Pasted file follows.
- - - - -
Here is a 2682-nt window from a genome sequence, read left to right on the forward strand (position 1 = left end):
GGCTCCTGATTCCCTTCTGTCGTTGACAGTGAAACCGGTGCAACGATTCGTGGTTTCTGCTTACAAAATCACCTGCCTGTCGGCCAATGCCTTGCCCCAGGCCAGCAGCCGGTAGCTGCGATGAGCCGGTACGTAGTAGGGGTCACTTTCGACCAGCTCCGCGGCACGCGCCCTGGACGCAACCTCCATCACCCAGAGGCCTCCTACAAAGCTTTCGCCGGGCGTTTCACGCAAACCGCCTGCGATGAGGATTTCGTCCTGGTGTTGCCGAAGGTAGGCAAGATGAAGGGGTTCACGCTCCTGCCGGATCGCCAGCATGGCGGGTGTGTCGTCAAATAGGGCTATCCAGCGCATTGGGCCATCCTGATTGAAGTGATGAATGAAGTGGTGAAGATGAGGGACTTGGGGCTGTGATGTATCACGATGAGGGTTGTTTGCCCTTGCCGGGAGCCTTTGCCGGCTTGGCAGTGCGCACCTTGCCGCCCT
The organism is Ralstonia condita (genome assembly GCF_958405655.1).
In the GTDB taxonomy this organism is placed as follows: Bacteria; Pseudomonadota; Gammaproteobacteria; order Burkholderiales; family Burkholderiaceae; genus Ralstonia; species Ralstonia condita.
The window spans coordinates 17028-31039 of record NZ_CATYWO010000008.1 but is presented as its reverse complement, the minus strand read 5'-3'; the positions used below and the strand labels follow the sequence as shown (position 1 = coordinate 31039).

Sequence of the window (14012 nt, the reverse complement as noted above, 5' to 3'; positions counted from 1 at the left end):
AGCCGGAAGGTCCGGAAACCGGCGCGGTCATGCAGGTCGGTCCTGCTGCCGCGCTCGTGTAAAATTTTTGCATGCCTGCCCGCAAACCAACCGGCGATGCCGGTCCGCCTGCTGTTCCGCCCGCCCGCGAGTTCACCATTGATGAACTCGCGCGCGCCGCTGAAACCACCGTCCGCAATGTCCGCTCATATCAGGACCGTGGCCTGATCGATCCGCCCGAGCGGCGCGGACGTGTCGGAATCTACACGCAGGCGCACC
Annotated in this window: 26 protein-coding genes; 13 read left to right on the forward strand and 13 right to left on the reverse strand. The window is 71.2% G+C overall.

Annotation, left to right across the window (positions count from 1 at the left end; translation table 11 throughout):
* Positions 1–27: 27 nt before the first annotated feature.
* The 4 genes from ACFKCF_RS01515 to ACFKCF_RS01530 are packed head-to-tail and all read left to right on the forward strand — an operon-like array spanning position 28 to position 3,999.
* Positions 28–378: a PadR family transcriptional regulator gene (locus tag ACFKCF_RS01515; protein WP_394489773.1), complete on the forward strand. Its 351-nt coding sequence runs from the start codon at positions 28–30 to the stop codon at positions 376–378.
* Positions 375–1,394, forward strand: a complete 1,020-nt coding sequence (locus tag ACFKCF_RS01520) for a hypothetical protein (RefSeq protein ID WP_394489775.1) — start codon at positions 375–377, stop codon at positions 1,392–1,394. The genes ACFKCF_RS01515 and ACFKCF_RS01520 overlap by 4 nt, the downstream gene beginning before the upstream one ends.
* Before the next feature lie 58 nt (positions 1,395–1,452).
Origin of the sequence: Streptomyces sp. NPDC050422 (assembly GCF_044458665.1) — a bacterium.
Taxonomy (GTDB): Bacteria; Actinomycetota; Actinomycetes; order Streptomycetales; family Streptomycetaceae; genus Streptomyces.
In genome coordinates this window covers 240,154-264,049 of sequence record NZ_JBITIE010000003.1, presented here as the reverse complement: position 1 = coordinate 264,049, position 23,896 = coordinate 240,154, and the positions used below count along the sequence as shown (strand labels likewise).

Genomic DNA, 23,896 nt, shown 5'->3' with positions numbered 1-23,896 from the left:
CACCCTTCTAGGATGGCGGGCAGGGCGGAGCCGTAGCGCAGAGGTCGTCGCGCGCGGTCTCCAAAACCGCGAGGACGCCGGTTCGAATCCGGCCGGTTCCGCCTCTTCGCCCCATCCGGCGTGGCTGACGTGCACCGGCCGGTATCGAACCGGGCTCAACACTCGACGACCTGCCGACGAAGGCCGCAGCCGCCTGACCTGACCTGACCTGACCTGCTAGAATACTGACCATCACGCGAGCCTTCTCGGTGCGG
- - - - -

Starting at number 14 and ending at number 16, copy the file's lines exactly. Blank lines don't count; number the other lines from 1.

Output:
* Before the next feature lie 58 nt (positions 1,395–1,452).
Origin of the sequence: Streptomyces sp. NPDC050422 (assembly GCF_044458665.1) — a bacterium.
Taxonomy (GTDB): Bacteria; Actinomycetota; Actinomycetes; order Streptomycetales; family Streptomycetaceae; genus Streptomyces.